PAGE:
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Sudden appearance of speed bumps sends young skateboarder for a loop

Blair Mark, 16, was surprised last Saturday to discover the city has installed speed bumps over a culvert at the bottom of a hill on Galerno Road. The speed bumps were installed without any notice to protect the culvert from damage caused by vehicles travelling at higher speeds. - Kristen Douglas/The Mirror
Blair Mark, 16, was surprised last Saturday to discover the city has installed speed bumps over a culvert at the bottom of a hill on Galerno Road. The speed bumps were installed without any notice to protect the culvert from damage caused by vehicles travelling at higher speeds.
— image credit: Kristen Douglas/The Mirror

New speed bumps on Galerno Road are slowing down traffic but they also landed one Campbell River teen in the hospital.

Blair Mark, 16, spent his Saturday night at Campbell River hospital after hitting the speed bumps while on his skateboard.

Mark had just returned home from racing his car at Saratoga Speedway, when he, his younger brother Alex, 15, and a friend, 14, decided to go for a quick board around the neighbourhood.

Mark’s mother, Noreen Pollock, said the kids typically ride at night when there’s less traffic and tend to stay away from the Willow Point skate park to avoid some “unsavoury people.”

Pollock said it was just after midnight when she received a call from Mark asking her to take him to the hospital because he had just had an accident.

“I asked ‘what happened?’ and he said he couldn’t see out of (his right) eye and was spitting up blood,” Pollock said.

Mark was headed south down the Galerno hill and in the dark couldn’t see the speed bumps. His board hit the small, square speed bumps recently installed at the base of the hill.

“He hit it head on – the board stopped and he didn’t,” Pollock said. “His brother said (Mark) flew 10 feet into the air and he landed on his face.”

Mark’s brother and friend were at the bottom of the hill spotting and saw the whole thing unfold.

“They were both pretty traumatized to see the extent of his injuries. His brother thought Blair had broken his neck,” Pollock said. “He had his helmet on, thank goodness, or he probably would have broken his neck.”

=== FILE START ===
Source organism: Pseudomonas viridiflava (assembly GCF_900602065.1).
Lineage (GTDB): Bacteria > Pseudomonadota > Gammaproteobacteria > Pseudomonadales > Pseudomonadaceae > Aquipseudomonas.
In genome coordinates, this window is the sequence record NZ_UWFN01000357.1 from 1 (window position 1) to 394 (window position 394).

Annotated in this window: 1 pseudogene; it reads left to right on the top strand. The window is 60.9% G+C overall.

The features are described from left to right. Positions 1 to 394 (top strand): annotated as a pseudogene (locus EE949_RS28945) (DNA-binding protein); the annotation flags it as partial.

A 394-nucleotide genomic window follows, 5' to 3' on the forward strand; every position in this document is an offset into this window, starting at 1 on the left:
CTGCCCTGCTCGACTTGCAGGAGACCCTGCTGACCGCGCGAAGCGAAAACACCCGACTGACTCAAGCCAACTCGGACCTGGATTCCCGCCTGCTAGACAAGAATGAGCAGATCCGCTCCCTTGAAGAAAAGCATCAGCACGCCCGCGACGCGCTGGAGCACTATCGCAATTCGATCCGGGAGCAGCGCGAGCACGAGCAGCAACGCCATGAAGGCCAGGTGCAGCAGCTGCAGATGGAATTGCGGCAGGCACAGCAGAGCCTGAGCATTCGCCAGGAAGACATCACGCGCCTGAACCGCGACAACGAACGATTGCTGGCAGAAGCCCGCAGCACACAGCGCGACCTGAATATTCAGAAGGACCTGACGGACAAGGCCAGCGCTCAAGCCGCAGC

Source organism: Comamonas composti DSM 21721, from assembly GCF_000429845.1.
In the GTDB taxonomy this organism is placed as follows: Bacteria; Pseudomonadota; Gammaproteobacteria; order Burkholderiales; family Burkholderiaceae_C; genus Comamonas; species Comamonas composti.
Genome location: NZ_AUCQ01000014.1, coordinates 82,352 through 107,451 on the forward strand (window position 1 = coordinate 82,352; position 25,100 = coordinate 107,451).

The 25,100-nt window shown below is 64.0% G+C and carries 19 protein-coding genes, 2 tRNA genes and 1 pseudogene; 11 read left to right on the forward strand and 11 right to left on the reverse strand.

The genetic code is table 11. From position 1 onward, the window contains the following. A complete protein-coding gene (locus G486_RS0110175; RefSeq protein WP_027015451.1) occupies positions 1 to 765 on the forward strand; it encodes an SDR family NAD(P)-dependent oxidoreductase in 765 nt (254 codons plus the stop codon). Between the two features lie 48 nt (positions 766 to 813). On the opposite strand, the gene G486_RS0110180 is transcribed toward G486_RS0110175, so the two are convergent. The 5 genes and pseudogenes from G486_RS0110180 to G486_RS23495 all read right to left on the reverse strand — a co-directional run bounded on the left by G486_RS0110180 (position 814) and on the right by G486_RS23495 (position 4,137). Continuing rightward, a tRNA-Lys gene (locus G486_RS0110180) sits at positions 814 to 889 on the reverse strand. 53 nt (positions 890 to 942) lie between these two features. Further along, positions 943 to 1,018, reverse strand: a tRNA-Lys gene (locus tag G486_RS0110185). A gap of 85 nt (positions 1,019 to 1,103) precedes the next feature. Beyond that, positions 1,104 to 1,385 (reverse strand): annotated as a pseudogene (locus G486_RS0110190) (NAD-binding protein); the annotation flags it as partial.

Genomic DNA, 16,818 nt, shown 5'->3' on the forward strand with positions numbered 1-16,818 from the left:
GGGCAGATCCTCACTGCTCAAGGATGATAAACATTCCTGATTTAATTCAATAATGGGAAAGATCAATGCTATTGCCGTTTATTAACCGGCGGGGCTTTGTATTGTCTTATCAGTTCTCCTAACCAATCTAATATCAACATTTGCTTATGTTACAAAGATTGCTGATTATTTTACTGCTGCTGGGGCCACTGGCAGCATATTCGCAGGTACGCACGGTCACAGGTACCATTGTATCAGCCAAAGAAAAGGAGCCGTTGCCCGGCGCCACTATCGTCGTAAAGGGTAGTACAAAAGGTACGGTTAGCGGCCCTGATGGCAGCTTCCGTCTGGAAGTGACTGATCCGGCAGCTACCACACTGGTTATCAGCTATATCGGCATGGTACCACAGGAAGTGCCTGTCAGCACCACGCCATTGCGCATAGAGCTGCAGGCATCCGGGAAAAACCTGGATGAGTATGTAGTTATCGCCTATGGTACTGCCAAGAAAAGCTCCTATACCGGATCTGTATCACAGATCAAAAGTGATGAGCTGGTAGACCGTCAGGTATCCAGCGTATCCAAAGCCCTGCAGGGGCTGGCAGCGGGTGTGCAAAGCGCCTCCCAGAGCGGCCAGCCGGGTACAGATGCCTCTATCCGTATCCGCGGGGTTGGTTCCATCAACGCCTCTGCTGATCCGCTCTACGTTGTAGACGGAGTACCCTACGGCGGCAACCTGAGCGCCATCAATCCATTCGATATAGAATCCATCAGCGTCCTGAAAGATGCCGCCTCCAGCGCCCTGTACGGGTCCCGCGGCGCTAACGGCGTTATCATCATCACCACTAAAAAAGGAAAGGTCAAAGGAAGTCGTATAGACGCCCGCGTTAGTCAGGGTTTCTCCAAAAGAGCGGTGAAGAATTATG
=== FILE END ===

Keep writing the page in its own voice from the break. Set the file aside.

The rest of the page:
Her son suffered possible fractured ribs, injuries to his left wrist, his right knee, and his right elbow. His right eye was badly bruised and swollen shut.

Mark was X-rayed for about 40 minutes, over his entire body to check for damage, and was hospitalized for nearly eight hours.

Pollock said he also damaged his Blackberry phone, his Beats headphones and a hoodie he had saved up to buy.

Pollock said although the family lives on Galerno, they were unaware the speed bumps had been put in because they had been away in Victoria.

Pollock said she spoke to some of her neighbours and no one knows why the speed bumps are there and why there was no advance warning they were going to be installed.

Jennifer Peters, the city’s utilities manager, said the speed bumps were put in late last week to protect the culvert on Simms Creek, that runs under the road.

In 2010, an inspector found the culvert was deteriorating and advised the city it needed to be replaced. Peters said the replacement was scheduled for next year but the culvert was inspected again last month and found to be breaking down faster than anticipated.

“Our consultant said if we can slow down the traffic there it will help the culvert to not become further compromised,” Peters said. “A median was put in (about two weeks ago) but it was not very effective so we put the speed bumps in which are very effective.”

The area around the speed bumps is also now a 30-kilometre per hour zone.

Peters said the speed bumps are temporary and will be removed once construction on the culvert starts in September. Construction is expected to last a couple of weeks.

The city has installed signs on either end of the speed bumps warning drivers of the traffic pattern change but Peters said notification letters were not sent out to nearby residents.

“We put the signs up warning people that the speed bumps are new,” Peters said. “That is standard practice.”

Still, Pollock said she wants to raise awareness that the speed bumps are there and can be dangerous because of the way they stick up from the ground.

“I don’t want someone else getting hurt,” Pollock. “People ride their bikes down there. We have lots of boarders and kids in the area.”

 

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